Thank you to everyone who sent us letters and cards offering us support and wishing us good luck, we sincerely apologise in not having responded to you all as we would have wished, but you will appreciate it is just the two of us and we had to work very hard to collate everything in time for the meeting.

Thank you also to all our friends around the world who have given us so much encouragement and support and we hope that May 14th in Parliament, in London, will be a day to remember for us all, as a turning point for everyone in gaining acknowledgment and recognition that M.E. is an illness of physical and organic origin, and that appropriate guidelines, support and research will be forthcoming.

We have only just returned from London and so our apologies for not having information for you all sooner, but on our return we already had letters thanking us for organising the meeting from those living with M.E., and also from professionals who were present, and representatives of the Government, which is extremely encouraging.

As we unite together around the world through the BRAME campaign, and our universal symbol of the Blue Ribbon, our voice will become louder and stronger, and we will be heard as we inform others of the truth and reality of living with M.E.

Our thanks to everyone, both in Britain and around the world, for their support and to Alan Wakely for the fax which was waiting for us on our return and which we felt really summed up the atmosphere of the whole day for you all (this is found below).

Tanya and Christine Harrison
Chairperson and Secretary - BRAME

Great Days

Thursday 14th May 1998

Few days are great days. Great days are those recorded in the history books because something happened somewhere worthy of note. At some indeterminate time in the future that event will be studied as a pivotal point in the progress of mankind.

It is a rare occasion indeed for any man, woman or child to be invited to participate in extraordinary events, we are either present at significant moments, or elsewhere in the sideshows fate orchestrates to keep us busy.

However, amongst us are people for whom the sideshows are inadequate. There comes a point when control must be exercised over this random circus.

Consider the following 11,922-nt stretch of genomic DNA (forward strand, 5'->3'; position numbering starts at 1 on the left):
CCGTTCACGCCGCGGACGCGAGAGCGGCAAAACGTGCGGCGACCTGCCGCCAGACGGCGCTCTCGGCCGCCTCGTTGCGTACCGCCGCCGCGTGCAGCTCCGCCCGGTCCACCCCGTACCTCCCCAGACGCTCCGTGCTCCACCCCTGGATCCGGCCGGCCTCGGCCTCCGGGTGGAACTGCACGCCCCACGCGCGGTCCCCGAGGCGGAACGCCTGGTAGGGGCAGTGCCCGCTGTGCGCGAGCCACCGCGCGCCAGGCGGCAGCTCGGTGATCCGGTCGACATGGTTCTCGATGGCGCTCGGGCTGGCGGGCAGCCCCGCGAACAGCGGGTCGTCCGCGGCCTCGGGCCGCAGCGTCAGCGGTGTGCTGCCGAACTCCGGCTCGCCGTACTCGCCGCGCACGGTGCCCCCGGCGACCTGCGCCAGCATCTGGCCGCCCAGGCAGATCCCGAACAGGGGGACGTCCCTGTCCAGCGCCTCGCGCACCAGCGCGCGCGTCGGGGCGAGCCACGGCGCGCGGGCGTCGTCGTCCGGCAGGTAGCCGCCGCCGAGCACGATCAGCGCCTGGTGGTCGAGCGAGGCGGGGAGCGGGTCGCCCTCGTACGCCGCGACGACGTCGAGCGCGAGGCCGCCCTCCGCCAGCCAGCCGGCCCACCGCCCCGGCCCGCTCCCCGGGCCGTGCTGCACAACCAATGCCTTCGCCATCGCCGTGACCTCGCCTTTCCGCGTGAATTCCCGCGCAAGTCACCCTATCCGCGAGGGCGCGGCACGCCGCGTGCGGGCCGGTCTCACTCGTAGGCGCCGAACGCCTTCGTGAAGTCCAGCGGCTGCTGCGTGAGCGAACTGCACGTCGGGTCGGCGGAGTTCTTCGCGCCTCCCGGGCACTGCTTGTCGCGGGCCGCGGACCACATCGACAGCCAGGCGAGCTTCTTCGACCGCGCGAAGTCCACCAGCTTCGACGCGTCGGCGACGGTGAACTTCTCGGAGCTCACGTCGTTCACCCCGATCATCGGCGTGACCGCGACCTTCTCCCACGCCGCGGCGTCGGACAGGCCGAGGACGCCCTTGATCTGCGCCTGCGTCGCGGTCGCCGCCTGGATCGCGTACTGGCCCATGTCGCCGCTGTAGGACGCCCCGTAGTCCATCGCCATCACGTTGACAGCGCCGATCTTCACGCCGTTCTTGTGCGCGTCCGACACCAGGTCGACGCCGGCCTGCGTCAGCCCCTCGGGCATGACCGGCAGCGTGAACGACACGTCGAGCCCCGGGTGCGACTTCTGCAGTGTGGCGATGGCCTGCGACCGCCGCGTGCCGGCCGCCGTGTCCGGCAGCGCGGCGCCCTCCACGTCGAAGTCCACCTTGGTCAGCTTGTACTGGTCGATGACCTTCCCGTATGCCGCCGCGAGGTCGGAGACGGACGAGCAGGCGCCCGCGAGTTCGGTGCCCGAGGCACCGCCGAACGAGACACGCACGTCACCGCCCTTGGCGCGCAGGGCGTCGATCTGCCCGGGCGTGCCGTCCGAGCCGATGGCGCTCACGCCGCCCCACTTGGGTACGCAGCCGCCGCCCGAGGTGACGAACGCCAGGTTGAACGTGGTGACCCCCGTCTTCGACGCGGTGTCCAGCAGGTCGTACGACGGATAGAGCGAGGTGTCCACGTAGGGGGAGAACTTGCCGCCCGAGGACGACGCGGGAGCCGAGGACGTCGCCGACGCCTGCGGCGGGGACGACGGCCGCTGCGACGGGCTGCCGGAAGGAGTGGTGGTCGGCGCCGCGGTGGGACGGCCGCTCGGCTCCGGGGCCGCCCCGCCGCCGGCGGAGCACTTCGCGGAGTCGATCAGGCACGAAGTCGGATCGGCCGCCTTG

In the Grand Committee Room off Westminster Hall in the Houses of Parliament on Thursday the 14th of May 1998 such an event took place. It was a Great Day.

The setting was grand, well established in the history books, a monument to the struggles that led us to democracy, a symbol of integrity and solid purpose. The Grand Committee Room is furnished with leather covered chairs, fine curtains, the beautiful arched timbers of the roof. A good place to do good things. The weather was glorious, just the right day for Great things to be done.

BRAME is the Blue Ribbon for the Awareness of M.E. organisation founded and run by Tanya N Harrison and Christine Harrison. BRAME organised the event, but neither Tanya nor Christine would see themselves as Great and they would perhaps suggest that M.E. not BRAME was responsible for the meeting, for shifting the sideshow to front of house.

The purpose was to put before MPs the tragic plight of those afflicted by this disease. A disease so debilitating, so confusing in its symptoms, doctors do not know how to treat it, yet so indiscriminate in whom it attacks no one can feel safe from its pernicious attentions. The hope is that pressure will be put on the Government to address urgently the need for funding for research. Now.

Desperately ill people from many parts of Britain attended, they found the courage to risk serious deterioration in health to get there, travelling many hundreds of miles to plead for all sufferers of M.E. The scene was almost Biblical.

Roz, so ill she was being held up by friends even though sat in her wheelchair, eventually so weak she was lowered to the floor for relief. Simon, with enormous strength of will - his body had but little - finally succumbing to the strain, lowered himself, slid to the floor of the stage after giving his presentation. Throughout the room bodies rested on the floor for respite, to recover just enough strength to get back into wheelchairs. Lazarus would have laughed.

The background to all this had a surreal, bizarre atmosphere. The Division bell ringing and MPs leaving to vote with the unwell at their hurrying feet. Expensive cars, well-dressed people leaving Parliament after the last business of the day, show business celebrities arriving for some hoot, and the crocodiles of visitors on educational excursions.

Is this what it should be? Is the integrity of this place more important in the function than the purpose?

The answers must be, No. The purpose is always more important than the function. This Grand and Great place has a purpose. To serve.

Should it be necessary for the ill, the informed, to drag themselves into the fish-eye lens of history to get help? The answer should be, No, but it was, Yes.

If any one carer or sufferer was asked the question, was it worth the pain and exhaustion, the answer would be an unqualified, Yes.

And there is the measure of Greatness. One of the tests passed to qualify for Historical Importance.

Will it prove to have made a difference? Will the Government hear and act? History will let us know, the fine buildings and rhetoric put to the test. Let us hope there will be no failure.

It is probable they will not be allowed to fail, nor should they be, because this is a desperate situation which is growing daily. Those named do not seek glory. They know how many are sick. They do not want a place in history. But they would like their lives back, please.

Alan Wakely (father of M.E. victim Katy Wakely)